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Homeland Security News

A collection of open-source homeland security and terrorism news from around the world.
Date: Nov 10, 2021

On November 10, 2021, Marines across the globe will recognize and acknowledge 246 years of service to their country, the sacrifices made to defend democracy, and the Marine Corps’ enduring legacy as America’s premier fighting force.

The Marine Corps’ annual tradition celebrates the establishment of the organization on November 10, 1775, by the Second Continental Congress. Following their role in the American Revolution, the Marines were abolished following the Treaty of Paris in April 1783. Then, on July 11, 1798, Congress ordered the creation of the Marine Corps and directed that it be available for service under the Secretary of the Navy.

The birthday, also known as Marine Corps Day, was originally celebrated on July 11 from 1799 until 1921 when Major General Lejeune issued an order to formalize the tradition and establish the official day to honor the birthday of the Marine Corps. The ceremony traditionally includes a guest of honor, a reading of Gen. Lejeune’s birthday message and the current Commandant’s message, recognition of the oldest and youngest Marine present, and a cake cutting.

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Three Boston Police officers are recovering after they were shot and wounded in a standoff in Dorchester that lasted several hours Tuesday. Their injuries are considered non-life-threatening. The suspect who was shot by officers died, police said.

According to WBZ-TV I-Team sources, the officers were wearing body armor and at least two were shot in the legs. One of the officers was released from the hospital Tuesday night.

The officers went to a triple-decker home on Ferndale Street for a 911 call around 9:30 a.m., said Acting Boston Police Commissioner Gregory Long. It was reported that a person with a gun had threatened people inside.

The neighborhood was blocked off as several officers and SWAT trucks were called in.

Read more: CBS Boston

The Biden administration is urging U.S. citizens in Haiti “to strongly consider returning to the United States” amid a gang-aggravated fuel shortage and a deteriorating security climate in which 17 Christian missionaries, including 16 Americans, have been held hostage more than three weeks.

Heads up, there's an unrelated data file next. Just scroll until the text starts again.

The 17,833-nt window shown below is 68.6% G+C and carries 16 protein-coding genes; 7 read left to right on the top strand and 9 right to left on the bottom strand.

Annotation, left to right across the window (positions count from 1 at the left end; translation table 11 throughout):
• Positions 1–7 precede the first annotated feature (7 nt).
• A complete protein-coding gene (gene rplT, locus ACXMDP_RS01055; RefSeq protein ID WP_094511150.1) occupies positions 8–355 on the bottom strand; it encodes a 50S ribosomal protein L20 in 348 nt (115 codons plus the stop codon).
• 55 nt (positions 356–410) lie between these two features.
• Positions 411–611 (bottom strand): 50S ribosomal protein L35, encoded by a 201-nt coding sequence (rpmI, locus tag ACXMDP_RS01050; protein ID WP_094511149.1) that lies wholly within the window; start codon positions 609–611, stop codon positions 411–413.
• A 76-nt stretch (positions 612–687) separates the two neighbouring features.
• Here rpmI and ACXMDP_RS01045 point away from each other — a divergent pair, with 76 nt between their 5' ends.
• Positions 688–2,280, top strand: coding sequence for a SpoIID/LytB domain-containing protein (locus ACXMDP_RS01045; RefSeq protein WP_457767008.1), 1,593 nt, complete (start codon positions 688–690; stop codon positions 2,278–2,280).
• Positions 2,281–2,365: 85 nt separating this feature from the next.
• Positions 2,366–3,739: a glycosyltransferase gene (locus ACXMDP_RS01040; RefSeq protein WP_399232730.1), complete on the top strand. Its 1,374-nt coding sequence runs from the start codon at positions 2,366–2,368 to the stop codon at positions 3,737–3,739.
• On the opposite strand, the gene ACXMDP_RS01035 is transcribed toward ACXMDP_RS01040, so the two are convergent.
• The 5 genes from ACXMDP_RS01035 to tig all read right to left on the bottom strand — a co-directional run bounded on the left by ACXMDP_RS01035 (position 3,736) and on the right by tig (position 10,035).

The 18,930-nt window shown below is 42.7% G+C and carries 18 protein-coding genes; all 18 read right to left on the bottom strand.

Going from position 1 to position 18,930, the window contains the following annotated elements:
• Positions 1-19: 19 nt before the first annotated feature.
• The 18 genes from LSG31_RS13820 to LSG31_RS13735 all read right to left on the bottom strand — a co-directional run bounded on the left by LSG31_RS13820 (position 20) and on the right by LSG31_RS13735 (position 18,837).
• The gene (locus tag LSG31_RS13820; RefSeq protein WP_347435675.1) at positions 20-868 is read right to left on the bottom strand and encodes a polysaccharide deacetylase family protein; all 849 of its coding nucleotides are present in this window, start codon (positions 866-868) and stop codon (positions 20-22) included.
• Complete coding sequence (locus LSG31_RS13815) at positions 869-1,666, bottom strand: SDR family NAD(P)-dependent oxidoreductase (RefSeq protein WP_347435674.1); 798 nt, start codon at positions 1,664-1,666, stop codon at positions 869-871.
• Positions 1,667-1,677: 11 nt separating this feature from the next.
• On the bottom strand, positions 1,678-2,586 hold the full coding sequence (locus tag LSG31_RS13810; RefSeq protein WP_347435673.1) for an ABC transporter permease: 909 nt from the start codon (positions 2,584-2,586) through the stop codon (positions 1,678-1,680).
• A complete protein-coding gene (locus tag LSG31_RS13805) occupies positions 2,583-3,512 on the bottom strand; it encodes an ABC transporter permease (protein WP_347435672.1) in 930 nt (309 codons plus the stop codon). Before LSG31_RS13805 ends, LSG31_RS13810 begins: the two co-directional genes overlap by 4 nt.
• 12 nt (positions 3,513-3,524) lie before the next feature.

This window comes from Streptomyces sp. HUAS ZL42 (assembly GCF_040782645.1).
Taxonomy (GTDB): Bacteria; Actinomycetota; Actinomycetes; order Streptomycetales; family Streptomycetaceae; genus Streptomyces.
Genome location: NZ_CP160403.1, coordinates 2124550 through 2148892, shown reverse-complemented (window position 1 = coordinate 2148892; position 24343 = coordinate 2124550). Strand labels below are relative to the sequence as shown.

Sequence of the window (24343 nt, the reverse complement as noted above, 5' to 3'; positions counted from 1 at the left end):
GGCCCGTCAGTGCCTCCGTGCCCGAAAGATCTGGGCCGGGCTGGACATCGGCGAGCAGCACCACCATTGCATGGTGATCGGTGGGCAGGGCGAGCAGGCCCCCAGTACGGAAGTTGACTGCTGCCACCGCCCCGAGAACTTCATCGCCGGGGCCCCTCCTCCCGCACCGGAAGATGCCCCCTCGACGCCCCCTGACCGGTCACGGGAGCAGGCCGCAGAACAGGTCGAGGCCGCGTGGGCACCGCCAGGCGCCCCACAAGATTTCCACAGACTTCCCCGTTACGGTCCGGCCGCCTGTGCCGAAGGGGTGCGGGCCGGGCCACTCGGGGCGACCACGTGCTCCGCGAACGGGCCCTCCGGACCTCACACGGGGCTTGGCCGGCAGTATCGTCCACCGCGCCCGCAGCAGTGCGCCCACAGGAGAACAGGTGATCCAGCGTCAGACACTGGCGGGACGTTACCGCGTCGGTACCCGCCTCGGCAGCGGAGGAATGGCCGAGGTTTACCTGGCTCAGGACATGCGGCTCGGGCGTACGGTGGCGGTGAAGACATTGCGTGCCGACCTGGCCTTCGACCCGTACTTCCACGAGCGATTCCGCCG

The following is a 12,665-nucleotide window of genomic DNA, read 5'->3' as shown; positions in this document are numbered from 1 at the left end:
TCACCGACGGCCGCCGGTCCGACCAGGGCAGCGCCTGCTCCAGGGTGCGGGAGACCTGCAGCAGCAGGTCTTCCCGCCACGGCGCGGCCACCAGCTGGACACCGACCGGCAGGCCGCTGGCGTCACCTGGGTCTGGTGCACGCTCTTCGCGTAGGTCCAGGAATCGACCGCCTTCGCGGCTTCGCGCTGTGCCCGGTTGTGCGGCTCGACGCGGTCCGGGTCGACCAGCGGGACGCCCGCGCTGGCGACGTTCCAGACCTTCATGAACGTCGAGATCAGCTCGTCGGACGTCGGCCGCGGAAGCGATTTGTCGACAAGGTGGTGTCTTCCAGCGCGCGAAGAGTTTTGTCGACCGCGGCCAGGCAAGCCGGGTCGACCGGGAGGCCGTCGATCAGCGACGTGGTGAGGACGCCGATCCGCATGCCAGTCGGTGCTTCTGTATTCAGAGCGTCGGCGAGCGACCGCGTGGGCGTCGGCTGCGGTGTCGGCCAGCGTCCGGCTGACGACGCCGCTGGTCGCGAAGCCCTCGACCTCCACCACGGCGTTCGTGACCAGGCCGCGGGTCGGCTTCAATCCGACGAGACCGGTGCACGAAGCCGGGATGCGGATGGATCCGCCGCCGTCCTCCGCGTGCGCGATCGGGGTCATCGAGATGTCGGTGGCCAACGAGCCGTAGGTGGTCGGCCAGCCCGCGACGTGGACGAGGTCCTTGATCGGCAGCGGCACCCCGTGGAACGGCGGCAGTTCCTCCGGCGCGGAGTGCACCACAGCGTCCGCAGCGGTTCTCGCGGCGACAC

The message in a Friday security alert from the U.S. Embassy in Port-au-Prince came as Haiti’s commercial banks and other businesses announced reduced hours starting this week, grocery store owners warned of coming food shortages and the United Nations encouraged employees to stock up on emergency supplies of water, food and other essential items. 

“The U.N. can confirm that a message was sent to all U.N. staff on 28 October strongly advising them, due to the prevailing security and fuel situation, to stock at least 14 days of emergency supplies of water, food and necessities,” Daniel Dickinson, a spokesperson for the U.N.’s political office in Port-au-Prince, said. “This advice is in line with the U.N.’s security and contingency planning.”

Read more: Miami Herald

Turkey is being accused by Kurdish security forces of carrying out a drone attack Tuesday in northeastern Syria that killed three civilians in a car.

The strike took place in Qamishli, a city on the Syria-Turkey border that is controlled by the U.S.-backed Syrian Democratic Forces (SDF).

The three victims were from the same family, according to a statement by SDF's internal security forces, which also said the attack was "carried out by a Turkish drone."

Turkey has not commented on the incident, but Kurdish forces say the Turkish military has increased targeted drone operations in northeastern Syria in recent months.

Read more: Voice of America

Nnamdi Kanu, leader of the Indigenous People of Biafra (IPOB), which is agitating for the breakaway of southeastern Nigeria, is due to return to a court in the capital, Abuja, on Wednesday.

Kanu has been charged with “terrorism”, treason and perpetuating falsehoods against President Muhammadu Buhari, mainly through broadcasts on the controversial Radio Biafra outlet and also through social media. He had pleaded not guilty during his last court date on October 21.

After spending two years in detention, Kanu disappeared in April 2017 while on bail. His followers blamed the Nigerian authorities but he mysteriously surfaced in Israel more than a year later.

This June, Kanu, who also holds British citizenship, was arrested in Kenya and repatriated to Nigeria. Since then, IPOB has announced and intermittently enforced regional sit-at-home orders every Monday and sometimes also on other weekdays to register its protest against his continued imprisonment.

Read more: Al Jazeera